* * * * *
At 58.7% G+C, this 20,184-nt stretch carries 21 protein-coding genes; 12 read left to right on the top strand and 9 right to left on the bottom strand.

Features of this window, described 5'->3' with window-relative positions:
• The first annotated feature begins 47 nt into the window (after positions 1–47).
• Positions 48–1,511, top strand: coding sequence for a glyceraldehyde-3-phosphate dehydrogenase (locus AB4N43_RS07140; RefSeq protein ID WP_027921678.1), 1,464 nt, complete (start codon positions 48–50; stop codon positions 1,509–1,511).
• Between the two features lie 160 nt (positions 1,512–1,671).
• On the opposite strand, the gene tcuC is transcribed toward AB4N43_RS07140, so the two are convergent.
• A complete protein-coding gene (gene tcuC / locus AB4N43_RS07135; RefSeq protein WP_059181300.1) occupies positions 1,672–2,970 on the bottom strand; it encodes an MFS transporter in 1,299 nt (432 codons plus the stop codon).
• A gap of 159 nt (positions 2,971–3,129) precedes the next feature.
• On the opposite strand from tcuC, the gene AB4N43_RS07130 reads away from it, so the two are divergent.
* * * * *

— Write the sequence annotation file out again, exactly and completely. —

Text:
At 58.7% G+C, this 20,184-nt stretch carries 21 protein-coding genes; 12 read left to right on the top strand and 9 right to left on the bottom strand.

Features of this window, described 5'->3' with window-relative positions:
• The first annotated feature begins 47 nt into the window (after positions 1–47).
• Positions 48–1,511, top strand: coding sequence for a glyceraldehyde-3-phosphate dehydrogenase (locus AB4N43_RS07140; RefSeq protein ID WP_027921678.1), 1,464 nt, complete (start codon positions 48–50; stop codon positions 1,509–1,511).
• Between the two features lie 160 nt (positions 1,512–1,671).
• On the opposite strand, the gene tcuC is transcribed toward AB4N43_RS07140, so the two are convergent.
• A complete protein-coding gene (gene tcuC / locus AB4N43_RS07135; RefSeq protein WP_059181300.1) occupies positions 1,672–2,970 on the bottom strand; it encodes an MFS transporter in 1,299 nt (432 codons plus the stop codon).
• A gap of 159 nt (positions 2,971–3,129) precedes the next feature.
• On the opposite strand from tcuC, the gene AB4N43_RS07130 reads away from it, so the two are divergent.